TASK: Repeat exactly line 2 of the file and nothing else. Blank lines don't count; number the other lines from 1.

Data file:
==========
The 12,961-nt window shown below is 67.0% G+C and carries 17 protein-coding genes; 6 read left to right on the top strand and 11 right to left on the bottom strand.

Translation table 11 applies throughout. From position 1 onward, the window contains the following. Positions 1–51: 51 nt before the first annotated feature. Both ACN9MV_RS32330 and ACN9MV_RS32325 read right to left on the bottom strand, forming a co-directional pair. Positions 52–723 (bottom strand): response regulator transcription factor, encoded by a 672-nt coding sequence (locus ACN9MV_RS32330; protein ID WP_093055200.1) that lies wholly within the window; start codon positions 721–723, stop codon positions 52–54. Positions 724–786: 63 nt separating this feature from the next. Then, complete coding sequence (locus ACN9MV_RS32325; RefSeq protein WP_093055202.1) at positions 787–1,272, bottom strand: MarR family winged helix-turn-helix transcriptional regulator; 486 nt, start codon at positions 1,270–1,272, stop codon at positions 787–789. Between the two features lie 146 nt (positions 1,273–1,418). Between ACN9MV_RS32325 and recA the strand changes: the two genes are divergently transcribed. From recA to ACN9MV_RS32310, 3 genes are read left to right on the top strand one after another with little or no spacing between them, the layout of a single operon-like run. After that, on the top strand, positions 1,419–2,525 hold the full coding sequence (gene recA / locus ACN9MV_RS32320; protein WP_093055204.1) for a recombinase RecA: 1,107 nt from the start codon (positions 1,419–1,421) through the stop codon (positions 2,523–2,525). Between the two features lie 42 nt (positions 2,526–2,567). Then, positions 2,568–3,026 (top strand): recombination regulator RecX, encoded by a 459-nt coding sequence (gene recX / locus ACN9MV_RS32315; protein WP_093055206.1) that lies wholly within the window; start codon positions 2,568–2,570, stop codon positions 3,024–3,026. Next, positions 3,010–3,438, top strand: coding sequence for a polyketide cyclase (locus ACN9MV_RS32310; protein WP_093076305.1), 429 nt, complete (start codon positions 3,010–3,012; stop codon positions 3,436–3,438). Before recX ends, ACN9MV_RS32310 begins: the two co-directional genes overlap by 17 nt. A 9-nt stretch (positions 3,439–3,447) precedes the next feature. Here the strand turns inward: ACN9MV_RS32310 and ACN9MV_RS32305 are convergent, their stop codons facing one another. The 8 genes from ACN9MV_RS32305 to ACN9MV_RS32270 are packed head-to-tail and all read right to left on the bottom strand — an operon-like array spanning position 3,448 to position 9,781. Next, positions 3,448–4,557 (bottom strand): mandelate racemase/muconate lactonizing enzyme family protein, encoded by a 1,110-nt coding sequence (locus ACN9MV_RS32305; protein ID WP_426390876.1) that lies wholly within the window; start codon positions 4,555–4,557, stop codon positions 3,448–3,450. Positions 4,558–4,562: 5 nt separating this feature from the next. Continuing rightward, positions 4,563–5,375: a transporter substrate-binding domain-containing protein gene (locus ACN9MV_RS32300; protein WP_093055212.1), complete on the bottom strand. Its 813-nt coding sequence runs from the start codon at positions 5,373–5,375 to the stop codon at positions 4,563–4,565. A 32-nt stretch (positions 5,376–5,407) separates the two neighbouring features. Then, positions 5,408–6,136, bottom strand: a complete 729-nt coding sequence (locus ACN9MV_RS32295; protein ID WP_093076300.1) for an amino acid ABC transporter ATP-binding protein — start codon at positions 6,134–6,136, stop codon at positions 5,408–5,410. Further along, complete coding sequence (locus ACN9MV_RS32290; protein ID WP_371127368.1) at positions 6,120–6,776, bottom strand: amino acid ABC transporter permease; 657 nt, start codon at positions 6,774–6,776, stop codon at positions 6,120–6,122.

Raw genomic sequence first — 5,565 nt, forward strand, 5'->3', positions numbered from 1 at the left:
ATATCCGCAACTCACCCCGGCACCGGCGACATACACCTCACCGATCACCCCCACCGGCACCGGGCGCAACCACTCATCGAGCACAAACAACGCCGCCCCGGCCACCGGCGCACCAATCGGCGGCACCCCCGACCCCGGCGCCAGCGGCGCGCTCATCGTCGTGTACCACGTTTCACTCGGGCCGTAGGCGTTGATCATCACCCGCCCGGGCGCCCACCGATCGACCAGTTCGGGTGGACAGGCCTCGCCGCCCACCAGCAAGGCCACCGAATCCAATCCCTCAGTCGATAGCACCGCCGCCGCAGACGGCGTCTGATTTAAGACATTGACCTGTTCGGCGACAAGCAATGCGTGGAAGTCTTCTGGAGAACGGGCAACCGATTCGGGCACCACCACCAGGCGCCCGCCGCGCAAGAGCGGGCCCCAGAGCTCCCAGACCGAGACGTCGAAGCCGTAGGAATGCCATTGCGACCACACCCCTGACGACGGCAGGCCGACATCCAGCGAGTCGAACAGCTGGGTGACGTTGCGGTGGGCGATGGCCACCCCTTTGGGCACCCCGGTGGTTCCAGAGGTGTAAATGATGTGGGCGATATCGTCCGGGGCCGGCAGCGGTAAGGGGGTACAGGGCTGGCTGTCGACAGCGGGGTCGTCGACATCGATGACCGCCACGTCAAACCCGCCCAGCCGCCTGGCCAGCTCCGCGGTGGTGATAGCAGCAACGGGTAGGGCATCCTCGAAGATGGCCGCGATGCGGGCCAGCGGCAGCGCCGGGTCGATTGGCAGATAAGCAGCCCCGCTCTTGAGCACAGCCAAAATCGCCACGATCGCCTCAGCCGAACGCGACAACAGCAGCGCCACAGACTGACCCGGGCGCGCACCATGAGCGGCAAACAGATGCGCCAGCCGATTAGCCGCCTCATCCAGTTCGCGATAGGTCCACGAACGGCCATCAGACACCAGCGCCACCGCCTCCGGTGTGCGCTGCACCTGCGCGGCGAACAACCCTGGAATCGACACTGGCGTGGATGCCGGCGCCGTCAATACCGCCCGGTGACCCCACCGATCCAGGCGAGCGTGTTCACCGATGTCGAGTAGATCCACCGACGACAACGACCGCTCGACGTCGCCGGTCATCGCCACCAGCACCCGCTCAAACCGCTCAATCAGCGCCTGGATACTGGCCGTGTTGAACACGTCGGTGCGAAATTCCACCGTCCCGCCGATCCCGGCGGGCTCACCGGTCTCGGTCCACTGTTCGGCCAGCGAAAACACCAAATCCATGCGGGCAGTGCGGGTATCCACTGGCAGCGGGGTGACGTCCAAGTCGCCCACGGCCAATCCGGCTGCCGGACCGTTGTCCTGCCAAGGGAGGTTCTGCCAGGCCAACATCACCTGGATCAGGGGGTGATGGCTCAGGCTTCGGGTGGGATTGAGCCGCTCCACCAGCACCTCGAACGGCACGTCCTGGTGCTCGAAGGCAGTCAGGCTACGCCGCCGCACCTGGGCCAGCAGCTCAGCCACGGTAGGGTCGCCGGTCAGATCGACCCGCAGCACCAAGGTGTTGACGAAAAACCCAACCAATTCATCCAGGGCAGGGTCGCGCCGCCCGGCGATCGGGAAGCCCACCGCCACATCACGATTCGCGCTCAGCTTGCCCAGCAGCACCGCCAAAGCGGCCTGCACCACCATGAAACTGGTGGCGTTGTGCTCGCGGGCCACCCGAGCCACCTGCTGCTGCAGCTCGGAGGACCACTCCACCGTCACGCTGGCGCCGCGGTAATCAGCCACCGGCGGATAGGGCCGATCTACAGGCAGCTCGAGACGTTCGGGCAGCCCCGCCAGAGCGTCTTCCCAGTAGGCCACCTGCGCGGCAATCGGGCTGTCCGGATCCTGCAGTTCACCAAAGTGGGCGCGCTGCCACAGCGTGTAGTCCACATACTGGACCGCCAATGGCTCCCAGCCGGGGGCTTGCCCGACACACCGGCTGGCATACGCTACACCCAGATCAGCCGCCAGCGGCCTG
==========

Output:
Translation table 11 applies throughout. From position 1 onward, the window contains the following. Positions 1–51: 51 nt before the first annotated feature. Both ACN9MV_RS32330 and ACN9MV_RS32325 read right to left on the bottom strand, forming a co-directional pair. Positions 52–723 (bottom strand): response regulator transcription factor, encoded by a 672-nt coding sequence (locus ACN9MV_RS32330; protein ID WP_093055200.1) that lies wholly within the window; start codon positions 721–723, stop codon positions 52–54. Positions 724–786: 63 nt separating this feature from the next. Then, complete coding sequence (locus ACN9MV_RS32325; RefSeq protein WP_093055202.1) at positions 787–1,272, bottom strand: MarR family winged helix-turn-helix transcriptional regulator; 486 nt, start codon at positions 1,270–1,272, stop codon at positions 787–789. Between the two features lie 146 nt (positions 1,273–1,418). Between ACN9MV_RS32325 and recA the strand changes: the two genes are divergently transcribed. From recA to ACN9MV_RS32310, 3 genes are read left to right on the top strand one after another with little or no spacing between them, the layout of a single operon-like run. After that, on the top strand, positions 1,419–2,525 hold the full coding sequence (gene recA / locus ACN9MV_RS32320; protein WP_093055204.1) for a recombinase RecA: 1,107 nt from the start codon (positions 1,419–1,421) through the stop codon (positions 2,523–2,525). Between the two features lie 42 nt (positions 2,526–2,567). Then, positions 2,568–3,026 (top strand): recombination regulator RecX, encoded by a 459-nt coding sequence (gene recX / locus ACN9MV_RS32315; protein WP_093055206.1) that lies wholly within the window; start codon positions 2,568–2,570, stop codon positions 3,024–3,026. Next, positions 3,010–3,438, top strand: coding sequence for a polyketide cyclase (locus ACN9MV_RS32310; protein WP_093076305.1), 429 nt, complete (start codon positions 3,010–3,012; stop codon positions 3,436–3,438). Before recX ends, ACN9MV_RS32310 begins: the two co-directional genes overlap by 17 nt. A 9-nt stretch (positions 3,439–3,447) precedes the next feature. Here the strand turns inward: ACN9MV_RS32310 and ACN9MV_RS32305 are convergent, their stop codons facing one another. The 8 genes from ACN9MV_RS32305 to ACN9MV_RS32270 are packed head-to-tail and all read right to left on the bottom strand — an operon-like array spanning position 3,448 to position 9,781. Next, positions 3,448–4,557 (bottom strand): mandelate racemase/muconate lactonizing enzyme family protein, encoded by a 1,110-nt coding sequence (locus ACN9MV_RS32305; protein ID WP_426390876.1) that lies wholly within the window; start codon positions 4,555–4,557, stop codon positions 3,448–3,450. Positions 4,558–4,562: 5 nt separating this feature from the next. Continuing rightward, positions 4,563–5,375: a transporter substrate-binding domain-containing protein gene (locus ACN9MV_RS32300; protein WP_093055212.1), complete on the bottom strand. Its 813-nt coding sequence runs from the start codon at positions 5,373–5,375 to the stop codon at positions 4,563–4,565. A 32-nt stretch (positions 5,376–5,407) separates the two neighbouring features. Then, positions 5,408–6,136, bottom strand: a complete 729-nt coding sequence (locus ACN9MV_RS32295; protein ID WP_093076300.1) for an amino acid ABC transporter ATP-binding protein — start codon at positions 6,134–6,136, stop codon at positions 5,408–5,410. Further along, complete coding sequence (locus ACN9MV_RS32290; protein ID WP_371127368.1) at positions 6,120–6,776, bottom strand: amino acid ABC transporter permease; 657 nt, start codon at positions 6,774–6,776, stop codon at positions 6,120–6,122.